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Hiring Consultants – an ebook on selecting and contracting consultants

When do we need consultants

Performance measures help the managers of organisations to monitor performance and highlight problems within their areas that need attention. Problems in organisations tend to show through as symptoms in performance that result in deviations away from a desired norm. Symptoms show up as a change from an expected measure or just from a feeling of unease that some aspect of the business is not going well. Perhaps an environmental issue such as poor communications is suspected to be causing a problem that can be later traced back to some behavioural problem in a group or individual deep within the organisation – and far from where the symptom was felt.
Problems and their symptoms can occur at all levels of analysis within an organisation. From the Board Room via divisions, departments, groups and right down to individuals. Some types of problem occur in unexpected ways or appear suddenly such as the case of a competitor launching a new product that competes with your own but does so more effectively, cheaper and with better service. Or a sudden crisis blows up that has to be reacted to such as the credit crunch. What tends to happen in such areas is the problem is seen is a deviation in some form of qualitative or quantitative measure and this deviation can occur at some distance from the source of the problem itself. It is these symptoms that point to a problem deep within the organisation and give us the entry point to the diagnostic stage where the actual issue is pinpointed, the cause identified and solution proposed.
Some typical problems and symptoms to look would be:

  • High or increasing absenteeism.
  • Internal conflicts and tension between departments or individuals.
  • Missed project deadlines or cost overruns.
  • Performance and competitive symptoms such as:
  • Falling market share overall.
  • Declining profitability within certain product groups.
  • Increases in numbers of calls at the service centre.
  • Increasing waiting times as the accident and emergency department.

A common error is to not distinguish a problem from its symptoms, or to confuse a potential solution as the problem. For example it is common to identify Outsourcing a department as a problem to be addressed rather than a potential solution to some yet not understood problem. Also when an issue surfaces if it looks similar to one solved before managers and consultants will look for the cause of the problem close to where the symptom is occurring or to confuse the symptom with the problem and treat that rather then the underlying cause.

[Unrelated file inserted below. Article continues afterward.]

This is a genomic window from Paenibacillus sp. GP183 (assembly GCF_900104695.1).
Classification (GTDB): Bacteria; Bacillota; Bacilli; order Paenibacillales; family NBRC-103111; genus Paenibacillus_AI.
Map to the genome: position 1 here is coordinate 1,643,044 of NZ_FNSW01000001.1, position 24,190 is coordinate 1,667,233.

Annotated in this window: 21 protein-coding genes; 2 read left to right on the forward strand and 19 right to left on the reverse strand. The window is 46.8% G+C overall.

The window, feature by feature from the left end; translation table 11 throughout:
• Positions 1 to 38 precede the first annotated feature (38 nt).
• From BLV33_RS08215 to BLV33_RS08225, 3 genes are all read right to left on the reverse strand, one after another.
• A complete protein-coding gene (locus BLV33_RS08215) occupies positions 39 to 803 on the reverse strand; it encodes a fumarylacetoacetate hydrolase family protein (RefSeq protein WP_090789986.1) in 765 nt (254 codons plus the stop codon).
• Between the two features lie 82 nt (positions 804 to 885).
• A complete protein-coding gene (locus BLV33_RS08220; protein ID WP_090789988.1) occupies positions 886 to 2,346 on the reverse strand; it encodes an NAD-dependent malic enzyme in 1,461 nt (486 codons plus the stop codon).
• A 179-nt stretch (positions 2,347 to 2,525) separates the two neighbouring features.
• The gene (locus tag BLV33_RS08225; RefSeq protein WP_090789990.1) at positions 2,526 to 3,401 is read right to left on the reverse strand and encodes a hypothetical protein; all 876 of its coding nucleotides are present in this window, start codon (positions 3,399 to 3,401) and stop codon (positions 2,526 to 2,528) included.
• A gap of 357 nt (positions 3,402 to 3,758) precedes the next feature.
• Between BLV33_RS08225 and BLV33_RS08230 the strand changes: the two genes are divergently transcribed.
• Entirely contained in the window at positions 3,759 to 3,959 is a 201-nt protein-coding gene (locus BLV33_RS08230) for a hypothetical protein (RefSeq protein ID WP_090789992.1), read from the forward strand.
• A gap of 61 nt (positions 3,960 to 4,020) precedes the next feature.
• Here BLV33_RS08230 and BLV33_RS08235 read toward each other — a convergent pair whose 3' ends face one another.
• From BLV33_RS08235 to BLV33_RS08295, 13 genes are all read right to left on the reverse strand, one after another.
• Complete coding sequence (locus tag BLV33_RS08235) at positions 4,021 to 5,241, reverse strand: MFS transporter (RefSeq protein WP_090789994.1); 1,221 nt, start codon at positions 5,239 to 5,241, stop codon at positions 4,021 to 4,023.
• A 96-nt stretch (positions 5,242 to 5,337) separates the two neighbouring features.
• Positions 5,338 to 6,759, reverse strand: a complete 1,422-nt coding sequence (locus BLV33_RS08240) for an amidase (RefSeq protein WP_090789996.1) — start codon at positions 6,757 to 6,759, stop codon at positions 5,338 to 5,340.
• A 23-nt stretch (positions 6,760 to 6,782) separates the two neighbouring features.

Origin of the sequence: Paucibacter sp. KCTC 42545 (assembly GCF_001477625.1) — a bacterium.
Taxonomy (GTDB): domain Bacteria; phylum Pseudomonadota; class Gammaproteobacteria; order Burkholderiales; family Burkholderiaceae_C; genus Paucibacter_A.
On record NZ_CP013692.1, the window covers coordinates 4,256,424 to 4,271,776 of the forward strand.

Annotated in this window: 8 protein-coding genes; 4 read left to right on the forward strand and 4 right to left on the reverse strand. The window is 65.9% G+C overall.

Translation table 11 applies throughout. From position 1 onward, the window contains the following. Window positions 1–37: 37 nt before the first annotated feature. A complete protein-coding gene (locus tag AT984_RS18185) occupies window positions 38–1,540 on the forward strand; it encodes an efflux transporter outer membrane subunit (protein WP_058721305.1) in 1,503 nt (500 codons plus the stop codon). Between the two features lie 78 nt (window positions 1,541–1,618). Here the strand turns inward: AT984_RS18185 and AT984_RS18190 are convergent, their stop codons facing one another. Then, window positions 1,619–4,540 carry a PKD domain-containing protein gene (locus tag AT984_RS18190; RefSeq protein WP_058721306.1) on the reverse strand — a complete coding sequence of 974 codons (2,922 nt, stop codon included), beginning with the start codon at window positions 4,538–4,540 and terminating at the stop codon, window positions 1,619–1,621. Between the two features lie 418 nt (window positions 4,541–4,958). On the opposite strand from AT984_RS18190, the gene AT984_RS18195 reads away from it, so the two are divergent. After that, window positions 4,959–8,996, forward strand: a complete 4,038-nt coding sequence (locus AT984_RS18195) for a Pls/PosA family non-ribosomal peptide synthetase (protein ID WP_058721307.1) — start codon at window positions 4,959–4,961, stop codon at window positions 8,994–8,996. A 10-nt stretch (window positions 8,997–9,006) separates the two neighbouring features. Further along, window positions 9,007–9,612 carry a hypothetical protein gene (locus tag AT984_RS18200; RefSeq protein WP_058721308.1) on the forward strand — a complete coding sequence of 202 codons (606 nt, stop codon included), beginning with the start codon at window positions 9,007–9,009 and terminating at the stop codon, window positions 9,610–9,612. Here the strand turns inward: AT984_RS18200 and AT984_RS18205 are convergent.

It is also common to assume that what worked last time will do as well now and the same solutions are proposed time and time again with ever diminishing returns. Research has shown different problems can manifest themselves in similar ways in terms of symptoms (such as declining market share). What can be seen as a symptom pointing to a specific local problem may only be a consequence of a much greater and broader issue in the organisation (such as a poor product development process resulting in product obsolescence hence market decline).
These sorts of effects can result in a false diagnosis of the problem and the potential over steering of a consultant during the initial assignment stages towards a particular given solution prior to any diagnosis being done. The problem is perceived as so evident that further diagnosis is redundant and a waste of money. Consultants will refer to this initial problem statement as the evoked problem. This is typically what would be described by the client to the consultant during the first meeting as the problem that must be looked at and good consultants use this to probe the problem space further whilst suspending judgement until at least some preliminary work has been done to identify the problem.
Clients should allow for this and treat with some suspicion any consultant who jumps straight away at the evoked definition of the problem or injects statements such as this problem is known, we have seen it before etc. – This is just demonstrating a simplistic understanding and is a danger sign that this consultant will be unsuitable.

Royston

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